It is early December and daylight hours are so short that I worry I am forgetting what colors truly look like. My eyes are ever tired. I am weary. It happens every year around this time and I feel worn-out until spring arrives.

This week I found an antidote in photography-prose hybrid Blind Spot by Teju Cole (Random House, 2017).

A gorgeous collection of color photography and evocative text, Blind Spot shook me awake from dormancy. Each photo is titled with the location it was taken, featuring datelines like Venice, London, Lagos and Beirut. The accompanying text sometimes introduces the picture or refers to previous shots. Other times, the text muses on a philosophical idea, classical painting, or bit of music where the reader is left to connect the words to the image. (I was pleased to learn that Cole is a fan of both Bjork and Beck, among others.)

Try this: Take a long look at this picture. What catches your eye? What do you make of the clay-colored mound behind the red fence?

“Piz Corvatsch” by Teju Cole

 

 

 

 

 

 

 

 

 

At first, I assumed the mound was rubble from a construction site. Something ugly and inconvenient, maybe a new structure being built or a current one undergoing maintenance. Then I read the text of “Piz Corvatsch,” revealing that the seeming pile of rocks is actually the highest peak of the Bernina Alps.

I gasped! How could I have breezed through the picture and interpreted it as mundane? My own assumptions served as a blind spot in this case.

After another look I delighted in the angle of the shot. Cole reminds us that in this perspective, a mound of snow takes up as much space in the photo as the mountain.

Here is one of the “Lagos” shots, which held my attention for hours.

“Lagos” by Teju Cole

 

 

 

 

 

 

 

 

 

 

There is a mirror here, but where? The edges are well-hidden. The corresponding text recounts the author’s childhood memory of being challenged to write so neatly in school notebooks that nothing would be crossed out or interrupted. I turned the phrase “smoothed out” over and over in my head as I went back to the photo, looking for a seam.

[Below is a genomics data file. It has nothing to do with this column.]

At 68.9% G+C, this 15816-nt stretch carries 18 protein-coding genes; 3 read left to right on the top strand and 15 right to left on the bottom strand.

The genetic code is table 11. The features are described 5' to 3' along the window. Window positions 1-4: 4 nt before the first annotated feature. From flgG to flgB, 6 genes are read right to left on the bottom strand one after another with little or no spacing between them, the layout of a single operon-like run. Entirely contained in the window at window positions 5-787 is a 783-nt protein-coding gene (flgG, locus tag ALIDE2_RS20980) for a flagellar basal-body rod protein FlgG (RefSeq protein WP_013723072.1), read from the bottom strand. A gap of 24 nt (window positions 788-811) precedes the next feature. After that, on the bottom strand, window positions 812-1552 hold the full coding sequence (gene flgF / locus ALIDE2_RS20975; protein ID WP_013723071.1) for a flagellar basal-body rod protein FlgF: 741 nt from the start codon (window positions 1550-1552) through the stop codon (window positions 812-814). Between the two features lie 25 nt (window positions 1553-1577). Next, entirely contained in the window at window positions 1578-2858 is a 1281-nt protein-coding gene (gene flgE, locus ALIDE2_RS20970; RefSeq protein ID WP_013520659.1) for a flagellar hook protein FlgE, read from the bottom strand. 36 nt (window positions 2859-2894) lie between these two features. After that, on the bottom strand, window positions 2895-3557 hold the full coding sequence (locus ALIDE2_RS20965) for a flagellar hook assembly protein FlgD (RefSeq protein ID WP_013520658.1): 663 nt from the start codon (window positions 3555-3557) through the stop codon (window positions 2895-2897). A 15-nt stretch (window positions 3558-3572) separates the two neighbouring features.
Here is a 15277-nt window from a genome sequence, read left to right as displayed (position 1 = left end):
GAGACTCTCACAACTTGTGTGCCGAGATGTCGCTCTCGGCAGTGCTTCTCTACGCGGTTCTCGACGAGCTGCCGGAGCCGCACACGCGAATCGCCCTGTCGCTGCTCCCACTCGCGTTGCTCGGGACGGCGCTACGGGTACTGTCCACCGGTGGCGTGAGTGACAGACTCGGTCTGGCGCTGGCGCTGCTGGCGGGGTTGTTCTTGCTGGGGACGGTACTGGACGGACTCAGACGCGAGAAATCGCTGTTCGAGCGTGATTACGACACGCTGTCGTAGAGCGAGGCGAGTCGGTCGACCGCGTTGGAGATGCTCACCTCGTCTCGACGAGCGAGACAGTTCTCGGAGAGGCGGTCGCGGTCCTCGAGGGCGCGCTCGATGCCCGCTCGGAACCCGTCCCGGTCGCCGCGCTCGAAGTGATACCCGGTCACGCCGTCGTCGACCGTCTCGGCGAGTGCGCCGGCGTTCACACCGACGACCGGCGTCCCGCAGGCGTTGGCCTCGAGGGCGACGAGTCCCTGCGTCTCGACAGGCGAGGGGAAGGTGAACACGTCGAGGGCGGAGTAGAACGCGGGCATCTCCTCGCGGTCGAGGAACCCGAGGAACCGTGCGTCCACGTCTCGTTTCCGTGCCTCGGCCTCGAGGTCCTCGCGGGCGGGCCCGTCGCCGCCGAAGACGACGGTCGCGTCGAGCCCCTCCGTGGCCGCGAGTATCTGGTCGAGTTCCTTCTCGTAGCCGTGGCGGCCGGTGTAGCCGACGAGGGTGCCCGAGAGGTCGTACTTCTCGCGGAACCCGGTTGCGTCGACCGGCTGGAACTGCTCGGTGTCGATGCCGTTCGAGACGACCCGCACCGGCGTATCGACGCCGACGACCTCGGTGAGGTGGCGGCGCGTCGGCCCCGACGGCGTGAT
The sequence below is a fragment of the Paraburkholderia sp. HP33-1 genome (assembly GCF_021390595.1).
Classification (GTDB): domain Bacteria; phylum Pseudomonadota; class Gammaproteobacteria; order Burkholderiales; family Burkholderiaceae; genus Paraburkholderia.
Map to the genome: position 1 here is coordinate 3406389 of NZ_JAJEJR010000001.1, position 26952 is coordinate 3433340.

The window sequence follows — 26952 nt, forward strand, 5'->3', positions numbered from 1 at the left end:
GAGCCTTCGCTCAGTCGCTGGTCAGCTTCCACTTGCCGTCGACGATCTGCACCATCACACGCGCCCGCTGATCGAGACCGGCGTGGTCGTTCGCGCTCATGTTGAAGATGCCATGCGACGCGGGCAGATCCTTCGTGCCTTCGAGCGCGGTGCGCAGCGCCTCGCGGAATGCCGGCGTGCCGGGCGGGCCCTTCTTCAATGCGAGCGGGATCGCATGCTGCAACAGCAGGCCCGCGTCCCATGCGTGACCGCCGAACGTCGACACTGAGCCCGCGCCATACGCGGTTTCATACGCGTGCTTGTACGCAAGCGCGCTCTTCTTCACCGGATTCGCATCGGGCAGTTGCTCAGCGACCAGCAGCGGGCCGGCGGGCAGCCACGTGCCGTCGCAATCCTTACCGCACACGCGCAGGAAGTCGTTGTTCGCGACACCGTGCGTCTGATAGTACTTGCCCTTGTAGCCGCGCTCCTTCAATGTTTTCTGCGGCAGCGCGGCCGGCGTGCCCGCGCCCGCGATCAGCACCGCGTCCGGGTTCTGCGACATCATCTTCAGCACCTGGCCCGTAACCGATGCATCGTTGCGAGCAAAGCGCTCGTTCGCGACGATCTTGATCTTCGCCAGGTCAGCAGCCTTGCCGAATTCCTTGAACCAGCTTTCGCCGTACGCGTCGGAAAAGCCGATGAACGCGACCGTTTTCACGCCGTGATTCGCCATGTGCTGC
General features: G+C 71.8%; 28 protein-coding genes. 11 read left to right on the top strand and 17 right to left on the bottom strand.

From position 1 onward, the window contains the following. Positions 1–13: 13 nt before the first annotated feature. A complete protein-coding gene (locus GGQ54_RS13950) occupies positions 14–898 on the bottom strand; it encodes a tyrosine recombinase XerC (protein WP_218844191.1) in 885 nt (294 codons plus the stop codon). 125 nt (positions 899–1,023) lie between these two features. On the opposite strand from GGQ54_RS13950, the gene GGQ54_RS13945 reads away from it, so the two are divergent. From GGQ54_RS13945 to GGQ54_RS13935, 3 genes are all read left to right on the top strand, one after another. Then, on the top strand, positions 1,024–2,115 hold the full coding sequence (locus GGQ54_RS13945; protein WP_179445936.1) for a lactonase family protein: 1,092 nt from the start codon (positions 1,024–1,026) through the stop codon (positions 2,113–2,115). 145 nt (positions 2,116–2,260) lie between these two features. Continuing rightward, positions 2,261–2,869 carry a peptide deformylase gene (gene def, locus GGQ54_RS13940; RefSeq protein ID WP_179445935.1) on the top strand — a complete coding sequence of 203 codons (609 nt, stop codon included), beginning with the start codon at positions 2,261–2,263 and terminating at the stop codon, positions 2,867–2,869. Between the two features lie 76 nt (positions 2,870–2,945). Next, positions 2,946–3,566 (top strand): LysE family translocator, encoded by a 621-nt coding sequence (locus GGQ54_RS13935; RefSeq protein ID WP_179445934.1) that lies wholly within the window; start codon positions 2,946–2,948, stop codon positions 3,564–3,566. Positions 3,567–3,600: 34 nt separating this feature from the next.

This is not to suggest that Blind Spot is simply a collection of brain teasers to incite the imagination. Cole takes on blindness and vulnerability, thus invisibility, in bold or jarring ways throughout the book. For one example, one of the longest bits of writing details the undocumented immigrant experience for Black Ethiopian women living and working in Beirut. The text suggests issues of dress, disguise, visibility and vulnerability are worth exploring here.

On another page, a picture of a curtain over a doorway in Berlin is juxtaposed with text describing prisoners in Guantanamo Bay: the pants rolled at the cuff, the hoods to blind the prisoners but also to keep them from looking guards in the eye. These are not easy images to confront, though they are necessary and demand witness.

Still, my favorite pieces challenged like riddles, such as the text accompanying a photo of a man atop a tree in “Baalbek”:

The first time our ancestors climbed a tall tree, or came in a migrating band to the edge of a cliff, they experienced vertigo. Only hundreds of thousands of years later did we experience jet lag… Finally we had figured how to move across time faster than time moves across us. In epiphany, you’re neither here nor there. In jet lag, you’re in duple meter, both here and there at the same time.

While I face down dark December days, I find it a comfort to puzzle over experiences of space and time. (Maybe that’s just me.) A further endorsement of Blind Spot: I read this work slowly over the course of one week, and throughout that time I had much more vivid dreams.

If you dream of mirrors, labyrinths and photographs that leap off the page, read Teju Cole and seek out your own blind spots.

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Laura Eppinger graduated from Marquette University in Milwaukee, Wisconsin, USA in 2008 with a degree in Journalism, and she’s been writing creatively ever since. She the blog editor here at Newfound Journal.

 

 

 

Cover photo: “Queens” by Teju Cole

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